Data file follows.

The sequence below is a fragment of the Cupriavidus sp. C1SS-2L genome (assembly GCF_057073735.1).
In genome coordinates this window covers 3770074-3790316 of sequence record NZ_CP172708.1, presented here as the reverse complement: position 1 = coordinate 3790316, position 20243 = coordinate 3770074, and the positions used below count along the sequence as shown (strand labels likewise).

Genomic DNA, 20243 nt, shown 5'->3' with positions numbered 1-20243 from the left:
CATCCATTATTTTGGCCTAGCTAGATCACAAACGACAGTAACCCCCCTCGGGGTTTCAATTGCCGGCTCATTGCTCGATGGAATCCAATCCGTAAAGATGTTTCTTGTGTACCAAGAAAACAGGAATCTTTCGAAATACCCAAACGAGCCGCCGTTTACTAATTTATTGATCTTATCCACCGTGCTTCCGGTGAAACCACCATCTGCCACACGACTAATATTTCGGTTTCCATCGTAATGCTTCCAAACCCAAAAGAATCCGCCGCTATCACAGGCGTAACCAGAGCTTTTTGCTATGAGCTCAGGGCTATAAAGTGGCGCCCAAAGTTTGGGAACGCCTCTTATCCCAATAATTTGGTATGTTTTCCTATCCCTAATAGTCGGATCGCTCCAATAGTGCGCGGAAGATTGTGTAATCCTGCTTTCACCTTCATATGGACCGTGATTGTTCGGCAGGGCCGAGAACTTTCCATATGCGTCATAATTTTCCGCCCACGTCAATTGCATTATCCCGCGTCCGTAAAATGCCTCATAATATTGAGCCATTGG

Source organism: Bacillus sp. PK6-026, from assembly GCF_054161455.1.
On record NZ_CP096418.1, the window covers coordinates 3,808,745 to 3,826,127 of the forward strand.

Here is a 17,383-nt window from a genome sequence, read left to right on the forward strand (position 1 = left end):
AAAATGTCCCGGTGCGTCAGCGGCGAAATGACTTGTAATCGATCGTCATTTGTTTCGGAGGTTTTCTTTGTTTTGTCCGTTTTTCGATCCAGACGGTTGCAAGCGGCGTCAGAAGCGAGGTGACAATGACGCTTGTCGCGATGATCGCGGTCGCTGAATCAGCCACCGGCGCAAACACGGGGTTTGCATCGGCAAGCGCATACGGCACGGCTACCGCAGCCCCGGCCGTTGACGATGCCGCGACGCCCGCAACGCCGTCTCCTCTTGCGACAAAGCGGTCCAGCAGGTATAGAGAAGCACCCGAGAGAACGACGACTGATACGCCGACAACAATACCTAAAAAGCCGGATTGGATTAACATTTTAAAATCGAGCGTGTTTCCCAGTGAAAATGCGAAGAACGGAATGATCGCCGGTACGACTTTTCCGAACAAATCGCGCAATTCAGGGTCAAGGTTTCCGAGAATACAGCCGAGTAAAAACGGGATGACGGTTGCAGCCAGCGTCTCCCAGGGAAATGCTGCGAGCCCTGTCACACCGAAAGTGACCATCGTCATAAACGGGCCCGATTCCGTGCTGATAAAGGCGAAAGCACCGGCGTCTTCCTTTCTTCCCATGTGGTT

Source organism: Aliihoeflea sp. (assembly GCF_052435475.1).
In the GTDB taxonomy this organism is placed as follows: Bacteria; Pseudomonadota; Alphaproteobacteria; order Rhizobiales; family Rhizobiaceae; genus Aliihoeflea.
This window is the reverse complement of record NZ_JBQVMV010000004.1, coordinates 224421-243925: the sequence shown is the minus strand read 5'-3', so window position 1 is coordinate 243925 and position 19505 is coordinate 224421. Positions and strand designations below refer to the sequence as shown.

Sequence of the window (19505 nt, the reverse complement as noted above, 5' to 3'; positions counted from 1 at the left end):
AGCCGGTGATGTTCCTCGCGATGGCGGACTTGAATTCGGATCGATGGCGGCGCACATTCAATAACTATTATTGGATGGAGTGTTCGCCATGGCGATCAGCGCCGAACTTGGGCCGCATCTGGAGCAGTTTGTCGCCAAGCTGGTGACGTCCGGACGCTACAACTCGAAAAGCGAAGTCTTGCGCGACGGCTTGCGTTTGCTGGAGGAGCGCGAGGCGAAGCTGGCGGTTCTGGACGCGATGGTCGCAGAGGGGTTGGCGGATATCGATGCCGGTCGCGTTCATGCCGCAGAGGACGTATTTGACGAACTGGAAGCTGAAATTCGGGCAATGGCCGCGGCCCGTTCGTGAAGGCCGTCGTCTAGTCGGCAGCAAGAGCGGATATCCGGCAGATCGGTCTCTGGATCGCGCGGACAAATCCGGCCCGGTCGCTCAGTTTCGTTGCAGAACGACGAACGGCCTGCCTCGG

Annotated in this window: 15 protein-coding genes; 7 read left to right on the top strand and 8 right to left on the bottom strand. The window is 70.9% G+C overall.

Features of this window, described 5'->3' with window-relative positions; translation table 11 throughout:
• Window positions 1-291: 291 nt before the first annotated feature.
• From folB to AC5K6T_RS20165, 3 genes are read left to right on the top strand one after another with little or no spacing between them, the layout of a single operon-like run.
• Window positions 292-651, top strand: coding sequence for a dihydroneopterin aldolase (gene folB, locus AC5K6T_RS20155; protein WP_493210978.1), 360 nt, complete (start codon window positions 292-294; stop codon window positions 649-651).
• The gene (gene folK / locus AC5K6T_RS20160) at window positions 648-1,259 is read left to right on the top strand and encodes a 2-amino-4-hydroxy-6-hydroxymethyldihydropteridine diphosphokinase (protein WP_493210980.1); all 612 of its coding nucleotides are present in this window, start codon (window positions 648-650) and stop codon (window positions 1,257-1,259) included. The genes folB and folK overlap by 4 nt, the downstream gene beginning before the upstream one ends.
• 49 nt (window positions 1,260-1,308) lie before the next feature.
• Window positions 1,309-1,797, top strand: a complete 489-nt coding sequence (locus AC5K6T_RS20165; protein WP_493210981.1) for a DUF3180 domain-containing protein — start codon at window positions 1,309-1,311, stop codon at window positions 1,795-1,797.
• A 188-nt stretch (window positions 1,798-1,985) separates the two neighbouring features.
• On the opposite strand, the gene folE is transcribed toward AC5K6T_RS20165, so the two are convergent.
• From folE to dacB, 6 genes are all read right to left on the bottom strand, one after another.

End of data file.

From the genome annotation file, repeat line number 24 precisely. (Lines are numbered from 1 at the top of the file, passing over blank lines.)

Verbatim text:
• From folE to dacB, 6 genes are all read right to left on the bottom strand, one after another.